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Football Australia's Ongoing Commitment Towards Recognition and Reconciliation

Today, Football Australia reaffirmed its support for the Uluru Statement from the Heart in full, including the Voice to Parliament.

In a resolute display of its commitment to reconciliation, Football Australia has once again affirmed its unwavering support for the Uluru Statement from the Heart, including the implementation of the Voice to Parliament. This reiteration solidifies Football Australia's position as one of the pioneering national sporting bodies to endorse 'the Voice,' following its initial declaration on September 13, 2022.

James Johnson, CEO of Football Australia, said, “As the largest club-based participation sport in the country, we are uniquely placed to play an important and significant role in Australia’s reconciliation journey.”

“Since its establishment, our National Indigenous Advisory Group (NIAG) have been instrumental in guiding Football Australia through key milestones, including our support for the Uluru Statement from the Heart in full, as we bring to life our commitment to being recognised as a leader in embedding respect and recognition First Nations voices and traditions.”

Football Australia NIAG co-chair, Jade North, said: "It's in our DNA as Australian football, we can’t continue to discuss football and the advancement of rights for our peoples without acknowledging the ongoing and modern-day legacy of Charlie Perkins."

Dr. Charles Nelson Perrurle Perkins AO (1936-2000), a member of the Arrenrnte and Kalkadoon people, emerged as a prominent figure in the civil rights movement. As part of the Stolen Generation, he fought tirelessly for justice and equality. Perkins played for Adelaide Croatia, Pan Hellenic in Sydney, and was a distinguished player for the South Australian state squad.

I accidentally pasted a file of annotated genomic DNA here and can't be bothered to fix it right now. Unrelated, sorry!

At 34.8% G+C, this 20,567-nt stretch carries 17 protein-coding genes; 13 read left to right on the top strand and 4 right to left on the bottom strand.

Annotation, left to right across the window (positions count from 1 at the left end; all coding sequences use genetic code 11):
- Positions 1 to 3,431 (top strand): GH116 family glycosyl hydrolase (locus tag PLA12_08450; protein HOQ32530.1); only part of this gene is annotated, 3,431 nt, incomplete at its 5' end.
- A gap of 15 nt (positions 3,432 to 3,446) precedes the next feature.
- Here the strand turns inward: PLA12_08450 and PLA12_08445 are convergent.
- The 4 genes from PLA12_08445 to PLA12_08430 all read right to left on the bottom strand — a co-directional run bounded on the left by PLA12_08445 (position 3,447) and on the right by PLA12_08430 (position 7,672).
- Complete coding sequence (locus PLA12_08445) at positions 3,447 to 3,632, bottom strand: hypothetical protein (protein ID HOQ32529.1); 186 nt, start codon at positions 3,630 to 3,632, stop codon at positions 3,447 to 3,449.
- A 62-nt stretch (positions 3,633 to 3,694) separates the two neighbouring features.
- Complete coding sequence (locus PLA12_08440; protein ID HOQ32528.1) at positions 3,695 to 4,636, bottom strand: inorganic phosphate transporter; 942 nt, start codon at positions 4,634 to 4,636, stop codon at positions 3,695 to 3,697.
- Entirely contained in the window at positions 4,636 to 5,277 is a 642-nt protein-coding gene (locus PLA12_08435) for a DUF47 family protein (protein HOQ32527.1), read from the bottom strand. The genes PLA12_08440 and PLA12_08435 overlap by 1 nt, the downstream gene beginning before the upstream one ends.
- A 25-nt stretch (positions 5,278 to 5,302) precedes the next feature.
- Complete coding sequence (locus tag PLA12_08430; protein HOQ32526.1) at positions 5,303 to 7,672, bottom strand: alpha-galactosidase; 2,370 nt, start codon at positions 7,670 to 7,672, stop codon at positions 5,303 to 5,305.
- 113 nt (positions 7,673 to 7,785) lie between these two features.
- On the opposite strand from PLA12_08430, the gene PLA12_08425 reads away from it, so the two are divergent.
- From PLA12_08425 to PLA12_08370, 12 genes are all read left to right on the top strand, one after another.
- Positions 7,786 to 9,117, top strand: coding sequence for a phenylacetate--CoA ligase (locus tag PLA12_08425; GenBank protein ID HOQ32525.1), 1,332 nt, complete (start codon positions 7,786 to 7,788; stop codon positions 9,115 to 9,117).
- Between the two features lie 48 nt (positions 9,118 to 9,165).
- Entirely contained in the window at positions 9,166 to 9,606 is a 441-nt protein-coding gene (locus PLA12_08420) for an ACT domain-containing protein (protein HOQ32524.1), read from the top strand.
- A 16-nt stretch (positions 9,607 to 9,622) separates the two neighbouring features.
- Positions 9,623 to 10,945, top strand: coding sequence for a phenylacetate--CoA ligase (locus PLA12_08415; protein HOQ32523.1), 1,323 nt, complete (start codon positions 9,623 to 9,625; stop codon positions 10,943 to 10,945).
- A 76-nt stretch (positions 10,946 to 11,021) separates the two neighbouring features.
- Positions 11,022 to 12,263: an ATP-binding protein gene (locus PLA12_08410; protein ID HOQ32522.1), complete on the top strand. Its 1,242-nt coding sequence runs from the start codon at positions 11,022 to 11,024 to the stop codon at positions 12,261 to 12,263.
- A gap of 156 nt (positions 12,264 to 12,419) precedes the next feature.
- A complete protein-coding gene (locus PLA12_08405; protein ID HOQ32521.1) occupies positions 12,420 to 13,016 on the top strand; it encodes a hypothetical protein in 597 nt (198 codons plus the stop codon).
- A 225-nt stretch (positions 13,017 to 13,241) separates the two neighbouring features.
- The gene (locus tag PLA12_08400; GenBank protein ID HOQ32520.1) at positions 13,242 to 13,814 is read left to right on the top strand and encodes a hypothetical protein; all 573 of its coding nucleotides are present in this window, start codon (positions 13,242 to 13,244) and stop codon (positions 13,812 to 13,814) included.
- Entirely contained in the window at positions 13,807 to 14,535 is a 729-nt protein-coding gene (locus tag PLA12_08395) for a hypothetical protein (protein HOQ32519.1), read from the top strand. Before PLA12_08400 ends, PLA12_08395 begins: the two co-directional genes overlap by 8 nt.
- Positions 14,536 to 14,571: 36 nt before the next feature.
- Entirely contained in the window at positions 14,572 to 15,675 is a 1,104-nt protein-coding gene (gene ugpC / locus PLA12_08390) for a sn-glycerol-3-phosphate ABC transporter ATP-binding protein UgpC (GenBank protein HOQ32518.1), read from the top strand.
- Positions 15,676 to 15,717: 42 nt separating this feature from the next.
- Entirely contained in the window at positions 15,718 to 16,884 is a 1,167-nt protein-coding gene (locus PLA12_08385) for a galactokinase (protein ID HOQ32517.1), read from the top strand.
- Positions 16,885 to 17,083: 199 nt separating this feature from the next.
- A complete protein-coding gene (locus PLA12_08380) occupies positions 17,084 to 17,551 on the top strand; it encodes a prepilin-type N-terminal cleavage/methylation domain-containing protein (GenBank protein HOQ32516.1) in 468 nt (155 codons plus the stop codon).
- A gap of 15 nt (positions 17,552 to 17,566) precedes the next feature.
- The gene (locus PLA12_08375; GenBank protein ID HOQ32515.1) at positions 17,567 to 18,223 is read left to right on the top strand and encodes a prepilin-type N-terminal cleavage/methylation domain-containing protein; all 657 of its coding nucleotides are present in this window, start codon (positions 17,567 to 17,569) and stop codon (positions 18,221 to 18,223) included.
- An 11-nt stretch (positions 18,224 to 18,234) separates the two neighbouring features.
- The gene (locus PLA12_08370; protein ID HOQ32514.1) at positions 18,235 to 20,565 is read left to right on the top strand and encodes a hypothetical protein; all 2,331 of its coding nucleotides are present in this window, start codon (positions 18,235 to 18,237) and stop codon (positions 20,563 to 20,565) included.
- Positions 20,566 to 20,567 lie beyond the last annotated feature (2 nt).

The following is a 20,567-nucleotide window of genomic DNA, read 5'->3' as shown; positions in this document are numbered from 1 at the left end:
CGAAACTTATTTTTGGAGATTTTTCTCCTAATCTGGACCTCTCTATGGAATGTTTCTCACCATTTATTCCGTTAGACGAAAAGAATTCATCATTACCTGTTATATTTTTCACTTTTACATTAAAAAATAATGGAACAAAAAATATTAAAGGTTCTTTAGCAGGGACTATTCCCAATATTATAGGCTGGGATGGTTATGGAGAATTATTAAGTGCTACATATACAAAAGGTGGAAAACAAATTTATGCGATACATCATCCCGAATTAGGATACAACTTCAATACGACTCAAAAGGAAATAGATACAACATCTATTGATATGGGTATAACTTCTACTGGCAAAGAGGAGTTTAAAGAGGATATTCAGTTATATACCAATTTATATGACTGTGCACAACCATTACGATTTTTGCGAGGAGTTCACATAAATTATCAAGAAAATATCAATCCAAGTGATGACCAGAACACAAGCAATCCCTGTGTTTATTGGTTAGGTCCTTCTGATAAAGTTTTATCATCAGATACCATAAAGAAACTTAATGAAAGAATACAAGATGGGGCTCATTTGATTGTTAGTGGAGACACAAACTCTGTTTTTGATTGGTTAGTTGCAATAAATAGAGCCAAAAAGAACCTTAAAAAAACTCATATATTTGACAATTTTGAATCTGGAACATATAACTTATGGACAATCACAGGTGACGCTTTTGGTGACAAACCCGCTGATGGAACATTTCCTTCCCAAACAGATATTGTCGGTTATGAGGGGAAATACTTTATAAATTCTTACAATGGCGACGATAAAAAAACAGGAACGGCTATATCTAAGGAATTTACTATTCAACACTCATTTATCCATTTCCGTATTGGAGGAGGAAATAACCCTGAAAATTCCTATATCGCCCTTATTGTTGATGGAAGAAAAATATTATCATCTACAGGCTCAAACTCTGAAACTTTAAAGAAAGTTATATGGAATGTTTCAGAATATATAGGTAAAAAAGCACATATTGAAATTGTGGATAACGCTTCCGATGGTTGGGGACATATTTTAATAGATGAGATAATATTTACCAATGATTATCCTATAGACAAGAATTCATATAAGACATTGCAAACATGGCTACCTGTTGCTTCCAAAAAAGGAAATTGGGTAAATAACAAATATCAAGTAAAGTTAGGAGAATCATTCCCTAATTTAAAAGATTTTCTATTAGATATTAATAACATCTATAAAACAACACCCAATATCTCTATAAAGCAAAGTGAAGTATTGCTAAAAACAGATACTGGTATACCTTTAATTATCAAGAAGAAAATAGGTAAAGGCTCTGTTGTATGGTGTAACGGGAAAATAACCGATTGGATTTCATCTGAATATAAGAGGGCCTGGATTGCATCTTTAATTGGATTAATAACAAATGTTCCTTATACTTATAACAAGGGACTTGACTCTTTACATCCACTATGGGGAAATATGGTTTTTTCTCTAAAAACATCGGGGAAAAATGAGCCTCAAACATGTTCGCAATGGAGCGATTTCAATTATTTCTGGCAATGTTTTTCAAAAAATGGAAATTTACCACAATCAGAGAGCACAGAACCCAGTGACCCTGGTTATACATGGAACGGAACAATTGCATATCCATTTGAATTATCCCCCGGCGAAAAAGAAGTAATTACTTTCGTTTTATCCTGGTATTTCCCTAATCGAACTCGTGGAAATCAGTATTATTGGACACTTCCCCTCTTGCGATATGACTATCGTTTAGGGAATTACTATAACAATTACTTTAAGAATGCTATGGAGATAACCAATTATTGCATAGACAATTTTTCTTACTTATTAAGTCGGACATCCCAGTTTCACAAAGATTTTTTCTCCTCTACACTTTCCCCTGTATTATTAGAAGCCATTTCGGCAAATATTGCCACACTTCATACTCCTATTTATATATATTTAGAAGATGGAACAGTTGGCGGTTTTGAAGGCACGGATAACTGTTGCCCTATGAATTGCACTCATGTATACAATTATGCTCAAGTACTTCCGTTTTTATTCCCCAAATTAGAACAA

According to historical records from the Charles Perkins Centre at the University of Sydney: "In 1965, as a student at the University of Sydney, Dr Perkins organised a student bus tour around New South Wales to draw attention to the state of Indigenous health, education and housing, and to try and stimulate local action. This was called the Freedom ride, and it highlighted the state of race relations in Australia. It is recognised as one of Australia's most significant civil rights events.”

Courtney Fewquandie, a proud Butchulla and Gubbi Gubbi woman and the General Manager of First Nations at Football Australia, underscored the vital role of football in addressing current challenges. She stated, "Under the guidance of NIAG, Football Australia remains steadfast in its commitment to leveraging football's potential to promote recognition and culturally informed decision-making for First Nations people. The Uluru Statement, along with other urgent calls for systemic change driven by our people, highlights the crucial significance of the Voice to Parliament."

Football Australia proudly released the following official statement:

With this statement, Football Australia reaffirmed its unwavering dedication to promoting reconciliation, recognizing the contributions of First Nations peoples, and championing the principles set forth in the Uluru Statement from the Heart.

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